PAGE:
Emails. We all send and receive countless every single day. They're the most frequently used means of communication for any business. It's what we constantly check to keep tabs on projects, communicate with team members or vendors and get the general pulse of our organizations.
But when does email simply become too much? After you leave work, that's when. The invention of the personal computer was supposed to simplify our work and bring us shorter work weeks. With computers in our pockets now, all it's done is make us work and communicate more.
Any business owner expects their employees to work hard during their days and weeks. But why has it become "fair" to expect them to continue working while they are home or out on the town relaxing? I was guilty of this and I know many other business owners are, too.
Last year, my company enacted a "no emails after work" policy, and the benefits were amazing. My employees were actually able to unwind after work so they could come in the next day refreshed and ready to take on a set of new challenges.
Taking work home can increase burnout, frustration and lead to hastily-responded-to emails, thus increasing the potential for errors.
As with most things in business, it's all about the execution. Here are three ways to set up your own policy outlawing after hours emailing:
1. Use other forms of communication.
If your house was on fire, would you email the fire department? If something is truly urgent enough to warrant getting in touch after hours, pick up the phone. If the person you need to reach doesn't answer, send a short text message outlining the problem and asking for a call back as soon as possible.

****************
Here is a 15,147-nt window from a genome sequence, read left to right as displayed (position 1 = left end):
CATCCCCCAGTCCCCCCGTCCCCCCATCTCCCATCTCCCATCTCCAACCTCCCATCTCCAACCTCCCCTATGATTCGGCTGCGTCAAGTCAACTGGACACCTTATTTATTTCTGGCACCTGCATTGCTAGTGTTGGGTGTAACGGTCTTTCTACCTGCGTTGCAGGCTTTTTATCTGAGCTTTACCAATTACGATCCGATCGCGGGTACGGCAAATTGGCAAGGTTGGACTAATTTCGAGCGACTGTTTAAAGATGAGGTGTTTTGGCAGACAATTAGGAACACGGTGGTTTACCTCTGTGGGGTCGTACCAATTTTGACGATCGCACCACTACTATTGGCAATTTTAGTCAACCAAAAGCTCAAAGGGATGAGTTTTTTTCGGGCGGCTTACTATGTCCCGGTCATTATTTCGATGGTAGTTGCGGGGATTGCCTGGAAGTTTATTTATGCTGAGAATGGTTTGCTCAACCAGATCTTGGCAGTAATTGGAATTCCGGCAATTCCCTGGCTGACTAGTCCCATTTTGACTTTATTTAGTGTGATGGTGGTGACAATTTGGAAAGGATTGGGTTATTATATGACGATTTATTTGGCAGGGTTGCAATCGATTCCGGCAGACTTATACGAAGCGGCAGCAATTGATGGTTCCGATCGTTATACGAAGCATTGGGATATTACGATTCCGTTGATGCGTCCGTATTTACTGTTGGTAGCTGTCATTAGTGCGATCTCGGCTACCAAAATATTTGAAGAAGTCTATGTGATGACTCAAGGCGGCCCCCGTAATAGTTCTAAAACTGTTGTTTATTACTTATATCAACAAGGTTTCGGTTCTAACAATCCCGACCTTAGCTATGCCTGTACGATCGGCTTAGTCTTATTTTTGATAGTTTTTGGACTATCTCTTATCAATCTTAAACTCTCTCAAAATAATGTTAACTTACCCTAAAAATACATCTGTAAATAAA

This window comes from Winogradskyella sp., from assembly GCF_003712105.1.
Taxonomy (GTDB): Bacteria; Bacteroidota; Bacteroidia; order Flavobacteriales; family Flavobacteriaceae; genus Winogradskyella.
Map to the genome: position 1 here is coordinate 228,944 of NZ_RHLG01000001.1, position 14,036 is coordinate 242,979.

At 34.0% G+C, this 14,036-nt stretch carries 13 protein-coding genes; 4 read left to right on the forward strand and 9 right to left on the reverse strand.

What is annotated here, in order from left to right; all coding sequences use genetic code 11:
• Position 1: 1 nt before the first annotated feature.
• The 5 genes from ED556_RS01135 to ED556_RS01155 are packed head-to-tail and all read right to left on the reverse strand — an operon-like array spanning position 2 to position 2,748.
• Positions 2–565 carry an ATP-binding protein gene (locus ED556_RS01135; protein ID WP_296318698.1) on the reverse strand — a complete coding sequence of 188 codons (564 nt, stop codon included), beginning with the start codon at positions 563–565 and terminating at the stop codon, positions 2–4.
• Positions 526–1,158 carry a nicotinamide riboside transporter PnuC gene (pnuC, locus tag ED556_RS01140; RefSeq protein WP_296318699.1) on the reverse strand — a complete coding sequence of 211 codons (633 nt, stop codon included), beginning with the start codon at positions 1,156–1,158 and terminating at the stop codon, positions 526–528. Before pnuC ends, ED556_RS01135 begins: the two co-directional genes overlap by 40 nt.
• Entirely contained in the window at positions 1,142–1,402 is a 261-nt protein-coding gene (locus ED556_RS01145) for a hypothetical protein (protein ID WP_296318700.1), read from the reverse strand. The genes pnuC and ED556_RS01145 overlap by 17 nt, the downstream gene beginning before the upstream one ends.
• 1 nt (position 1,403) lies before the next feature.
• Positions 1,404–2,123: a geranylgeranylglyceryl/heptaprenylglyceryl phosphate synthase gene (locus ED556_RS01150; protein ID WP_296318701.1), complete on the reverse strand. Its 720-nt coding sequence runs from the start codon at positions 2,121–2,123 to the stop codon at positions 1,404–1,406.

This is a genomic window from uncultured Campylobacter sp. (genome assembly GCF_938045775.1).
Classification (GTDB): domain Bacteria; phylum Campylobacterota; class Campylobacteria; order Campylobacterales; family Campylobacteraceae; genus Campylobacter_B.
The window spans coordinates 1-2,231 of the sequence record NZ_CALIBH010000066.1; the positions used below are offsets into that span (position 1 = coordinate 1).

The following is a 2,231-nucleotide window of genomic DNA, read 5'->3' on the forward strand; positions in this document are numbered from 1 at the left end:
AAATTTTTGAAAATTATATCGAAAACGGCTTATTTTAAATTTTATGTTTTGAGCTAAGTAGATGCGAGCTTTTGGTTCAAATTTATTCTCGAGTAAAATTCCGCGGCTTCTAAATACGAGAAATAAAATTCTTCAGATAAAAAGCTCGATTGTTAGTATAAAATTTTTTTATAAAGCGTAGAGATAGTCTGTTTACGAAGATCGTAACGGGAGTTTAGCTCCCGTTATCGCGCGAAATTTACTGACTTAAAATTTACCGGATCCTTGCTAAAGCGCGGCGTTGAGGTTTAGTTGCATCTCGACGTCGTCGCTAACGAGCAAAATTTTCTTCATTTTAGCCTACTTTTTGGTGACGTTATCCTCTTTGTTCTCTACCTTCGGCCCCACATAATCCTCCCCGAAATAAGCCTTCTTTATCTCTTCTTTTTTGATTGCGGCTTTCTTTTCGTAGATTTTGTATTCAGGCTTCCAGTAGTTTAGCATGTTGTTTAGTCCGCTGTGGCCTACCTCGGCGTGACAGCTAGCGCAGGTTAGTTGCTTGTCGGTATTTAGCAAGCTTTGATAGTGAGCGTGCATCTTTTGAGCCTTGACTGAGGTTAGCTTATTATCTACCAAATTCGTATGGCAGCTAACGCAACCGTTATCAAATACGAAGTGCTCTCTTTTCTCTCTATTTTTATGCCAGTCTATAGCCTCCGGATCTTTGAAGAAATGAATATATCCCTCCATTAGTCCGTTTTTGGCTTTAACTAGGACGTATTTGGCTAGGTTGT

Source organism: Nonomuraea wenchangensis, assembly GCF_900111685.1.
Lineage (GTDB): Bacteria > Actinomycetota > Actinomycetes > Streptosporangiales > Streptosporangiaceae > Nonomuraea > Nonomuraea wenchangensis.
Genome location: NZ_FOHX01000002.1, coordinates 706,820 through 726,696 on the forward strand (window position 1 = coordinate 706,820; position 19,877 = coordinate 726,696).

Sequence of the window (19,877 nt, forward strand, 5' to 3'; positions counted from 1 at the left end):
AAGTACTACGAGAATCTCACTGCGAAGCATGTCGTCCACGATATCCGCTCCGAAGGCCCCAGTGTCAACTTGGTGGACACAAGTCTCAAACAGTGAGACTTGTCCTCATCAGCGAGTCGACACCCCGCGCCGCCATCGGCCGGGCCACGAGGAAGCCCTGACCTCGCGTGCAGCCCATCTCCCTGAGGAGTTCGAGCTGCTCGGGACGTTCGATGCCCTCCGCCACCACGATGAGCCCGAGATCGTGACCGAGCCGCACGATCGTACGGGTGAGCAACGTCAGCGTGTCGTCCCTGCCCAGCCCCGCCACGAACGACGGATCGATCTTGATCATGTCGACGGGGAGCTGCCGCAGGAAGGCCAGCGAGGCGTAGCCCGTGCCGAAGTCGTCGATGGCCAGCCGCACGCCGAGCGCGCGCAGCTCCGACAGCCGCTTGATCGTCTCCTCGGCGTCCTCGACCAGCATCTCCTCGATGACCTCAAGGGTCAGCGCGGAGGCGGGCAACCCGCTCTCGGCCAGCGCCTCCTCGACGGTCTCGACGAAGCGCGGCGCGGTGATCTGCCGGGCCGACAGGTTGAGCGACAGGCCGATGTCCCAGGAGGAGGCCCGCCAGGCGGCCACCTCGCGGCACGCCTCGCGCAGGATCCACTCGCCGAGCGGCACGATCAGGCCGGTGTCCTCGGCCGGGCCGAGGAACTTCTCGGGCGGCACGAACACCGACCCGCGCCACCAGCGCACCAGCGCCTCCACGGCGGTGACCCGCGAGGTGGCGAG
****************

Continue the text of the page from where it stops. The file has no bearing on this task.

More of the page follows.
This will cover your bases in the case of an emergency and keep your team out of their inboxes so they can relax.
2. Come to an understanding.
Turns out, this is more of a generational issue. Gen-Xers and Baby Boomers, who are more likely to be in management positions, are notorious for sending too many after-hours emails.
Meanwhile, the majority of their employees, Millennials, are the least likely to send them--but receive more than any other generation. This can force Millennials to feel they are falling behind if they don't respond to emails, even if a response isn't warranted that night.
Come to clear understanding with employees on how everyone prefers to be reached after hours. If you identify a person in your company who is more inclined to send emails after hours--look at options to give them other mechanisms to get their thoughts out.
3. Talk to yourself.
Refraining from after hours email can be difficult, especially if your brain just won't stop. So, if you're the one guilty of sending too many after hours emails (like I am), create new forms of communication to yourself that you can organize and send to the appropriate employee in the morning.
In my case, I've created brainstorm Google Docs, email chains to myself, notepads and countless other forms of communication. But, I don't send to my employees until the morning when they can fully concentrate on the ideas or action items.
You still have to check emails after hours if you're part of an after-hours project. Last year, we had a photo shoot for new products after work when the natural lighting was best. I sent one of my employees, who was leading and organizing the shoot, an email directly relevant to the project.
When I arrived at the shoot, I asked her if she received my email. Her response? "I didn't see if because I'm not supposed to check email after work."
If you're technically working after working hours, you still do need to check your email to get relevant communications about the project. Sorry, but there's no way around that.